Jonathan Nossiter, award-winning filmmaker and former sommelier, had his first taste of wine at the age of three in Paris, from his father’s fingertip. For him, wine is “memory in its most liquid and dynamic form,” an essential art. In Liquid Memory, the American expatriate takes readers on a cheeky insider’s investigation of the mysteries of terroir, the historical sense of place that makes wine unique.
Nossiter, who already created an uproar in the world of wine with his film Mondovino, here reveals how the tyranny of snobs, critics, and charlatans prevents us all from taking part in what should be a gloriously democratic bacchanalia. From the sacred wineshops of Paris to film locations in Rio de Janeiro, this singular journey invites us to consider how power influences taste and how one’s own taste might combat power in any sphere.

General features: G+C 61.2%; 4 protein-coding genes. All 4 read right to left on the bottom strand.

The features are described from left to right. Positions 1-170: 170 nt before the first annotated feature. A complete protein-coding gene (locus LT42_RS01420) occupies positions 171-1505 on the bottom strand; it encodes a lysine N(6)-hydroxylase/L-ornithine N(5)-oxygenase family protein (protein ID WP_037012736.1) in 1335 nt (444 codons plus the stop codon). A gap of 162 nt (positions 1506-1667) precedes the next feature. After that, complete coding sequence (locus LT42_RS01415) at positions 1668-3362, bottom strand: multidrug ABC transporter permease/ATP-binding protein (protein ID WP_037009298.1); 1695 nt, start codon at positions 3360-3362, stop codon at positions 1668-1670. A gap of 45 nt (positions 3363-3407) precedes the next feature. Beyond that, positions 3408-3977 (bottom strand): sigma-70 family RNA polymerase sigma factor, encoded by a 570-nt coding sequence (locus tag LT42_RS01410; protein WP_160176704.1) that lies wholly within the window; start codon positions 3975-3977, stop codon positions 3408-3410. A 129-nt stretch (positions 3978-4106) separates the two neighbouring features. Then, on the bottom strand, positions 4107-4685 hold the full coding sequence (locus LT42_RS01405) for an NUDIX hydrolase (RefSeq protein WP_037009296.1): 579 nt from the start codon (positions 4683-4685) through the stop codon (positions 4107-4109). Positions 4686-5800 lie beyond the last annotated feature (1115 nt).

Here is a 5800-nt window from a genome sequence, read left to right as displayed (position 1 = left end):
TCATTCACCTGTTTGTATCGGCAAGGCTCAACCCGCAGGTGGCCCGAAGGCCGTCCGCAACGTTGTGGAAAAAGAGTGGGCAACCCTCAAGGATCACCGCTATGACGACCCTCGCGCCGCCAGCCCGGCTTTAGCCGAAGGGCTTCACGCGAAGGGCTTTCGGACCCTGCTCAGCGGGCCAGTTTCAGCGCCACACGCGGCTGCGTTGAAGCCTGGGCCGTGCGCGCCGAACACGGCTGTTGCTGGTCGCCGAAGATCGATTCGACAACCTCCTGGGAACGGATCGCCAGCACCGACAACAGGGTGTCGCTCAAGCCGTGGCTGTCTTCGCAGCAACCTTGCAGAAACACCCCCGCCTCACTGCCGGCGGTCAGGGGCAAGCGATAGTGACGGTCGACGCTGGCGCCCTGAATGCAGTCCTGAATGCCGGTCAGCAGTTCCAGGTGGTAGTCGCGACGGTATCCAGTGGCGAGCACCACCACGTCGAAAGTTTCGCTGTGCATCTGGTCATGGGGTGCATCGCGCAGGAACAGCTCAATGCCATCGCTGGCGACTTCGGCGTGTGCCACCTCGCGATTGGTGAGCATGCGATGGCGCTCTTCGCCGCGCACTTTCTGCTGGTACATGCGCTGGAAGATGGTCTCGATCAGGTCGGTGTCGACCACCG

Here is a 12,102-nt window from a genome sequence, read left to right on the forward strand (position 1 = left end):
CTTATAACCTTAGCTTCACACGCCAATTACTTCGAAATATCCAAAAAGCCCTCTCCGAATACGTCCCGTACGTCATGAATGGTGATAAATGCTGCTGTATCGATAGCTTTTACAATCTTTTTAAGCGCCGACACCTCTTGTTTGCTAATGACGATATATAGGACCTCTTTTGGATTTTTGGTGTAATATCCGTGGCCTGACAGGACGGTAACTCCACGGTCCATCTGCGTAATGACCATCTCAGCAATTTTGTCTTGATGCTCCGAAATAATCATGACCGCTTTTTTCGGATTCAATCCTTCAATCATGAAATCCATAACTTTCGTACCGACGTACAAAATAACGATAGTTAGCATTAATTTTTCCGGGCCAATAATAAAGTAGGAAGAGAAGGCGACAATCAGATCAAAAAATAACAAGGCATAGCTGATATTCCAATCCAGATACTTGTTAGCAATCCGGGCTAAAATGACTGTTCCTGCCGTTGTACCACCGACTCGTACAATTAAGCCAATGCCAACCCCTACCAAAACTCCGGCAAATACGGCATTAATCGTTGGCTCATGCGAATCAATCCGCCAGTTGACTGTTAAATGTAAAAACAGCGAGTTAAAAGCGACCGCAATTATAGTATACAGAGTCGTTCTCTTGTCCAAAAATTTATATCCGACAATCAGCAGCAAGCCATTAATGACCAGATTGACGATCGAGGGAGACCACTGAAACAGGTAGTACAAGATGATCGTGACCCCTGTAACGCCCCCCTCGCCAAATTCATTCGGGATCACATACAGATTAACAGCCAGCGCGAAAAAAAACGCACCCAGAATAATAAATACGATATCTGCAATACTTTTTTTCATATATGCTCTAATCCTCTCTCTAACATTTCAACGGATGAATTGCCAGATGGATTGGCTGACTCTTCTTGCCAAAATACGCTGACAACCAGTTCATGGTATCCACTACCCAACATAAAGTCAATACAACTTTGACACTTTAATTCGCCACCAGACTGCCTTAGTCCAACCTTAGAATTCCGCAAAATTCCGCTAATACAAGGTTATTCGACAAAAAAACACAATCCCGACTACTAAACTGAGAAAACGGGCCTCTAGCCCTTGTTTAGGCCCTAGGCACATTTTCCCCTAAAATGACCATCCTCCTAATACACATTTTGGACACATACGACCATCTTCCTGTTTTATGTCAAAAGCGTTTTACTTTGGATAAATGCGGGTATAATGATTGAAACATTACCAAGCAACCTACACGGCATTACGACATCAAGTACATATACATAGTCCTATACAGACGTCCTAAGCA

Unabashedly controversial, Liquid Memory has already riled the establishment, and it will continue to stimulate wine lovers and convert the skeptics for many years to come.